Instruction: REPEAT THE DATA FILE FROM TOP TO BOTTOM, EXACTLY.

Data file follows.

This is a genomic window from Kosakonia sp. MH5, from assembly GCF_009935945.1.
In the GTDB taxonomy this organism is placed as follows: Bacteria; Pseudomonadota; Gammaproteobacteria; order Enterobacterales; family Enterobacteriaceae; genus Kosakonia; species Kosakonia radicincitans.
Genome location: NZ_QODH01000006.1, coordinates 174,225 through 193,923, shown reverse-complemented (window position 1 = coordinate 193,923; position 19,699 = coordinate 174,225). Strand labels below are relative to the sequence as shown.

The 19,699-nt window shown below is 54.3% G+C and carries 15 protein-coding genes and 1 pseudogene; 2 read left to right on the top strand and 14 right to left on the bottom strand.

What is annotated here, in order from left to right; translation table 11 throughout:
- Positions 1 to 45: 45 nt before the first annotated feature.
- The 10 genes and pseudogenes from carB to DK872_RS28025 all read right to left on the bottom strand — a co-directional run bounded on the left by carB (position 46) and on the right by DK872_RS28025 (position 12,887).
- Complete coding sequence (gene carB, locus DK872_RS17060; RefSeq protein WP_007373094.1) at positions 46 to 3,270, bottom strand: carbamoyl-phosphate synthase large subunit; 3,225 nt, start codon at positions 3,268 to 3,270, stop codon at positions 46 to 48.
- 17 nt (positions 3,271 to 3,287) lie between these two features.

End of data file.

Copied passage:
This is a genomic window from Kosakonia sp. MH5, from assembly GCF_009935945.1.
In the GTDB taxonomy this organism is placed as follows: Bacteria; Pseudomonadota; Gammaproteobacteria; order Enterobacterales; family Enterobacteriaceae; genus Kosakonia; species Kosakonia radicincitans.
Genome location: NZ_QODH01000006.1, coordinates 174,225 through 193,923, shown reverse-complemented (window position 1 = coordinate 193,923; position 19,699 = coordinate 174,225). Strand labels below are relative to the sequence as shown.

The 19,699-nt window shown below is 54.3% G+C and carries 15 protein-coding genes and 1 pseudogene; 2 read left to right on the top strand and 14 right to left on the bottom strand.

What is annotated here, in order from left to right; translation table 11 throughout:
- Positions 1 to 45: 45 nt before the first annotated feature.
- The 10 genes and pseudogenes from carB to DK872_RS28025 all read right to left on the bottom strand — a co-directional run bounded on the left by carB (position 46) and on the right by DK872_RS28025 (position 12,887).
- Complete coding sequence (gene carB, locus DK872_RS17060; RefSeq protein WP_007373094.1) at positions 46 to 3,270, bottom strand: carbamoyl-phosphate synthase large subunit; 3,225 nt, start codon at positions 3,268 to 3,270, stop codon at positions 46 to 48.
- 17 nt (positions 3,271 to 3,287) lie between these two features.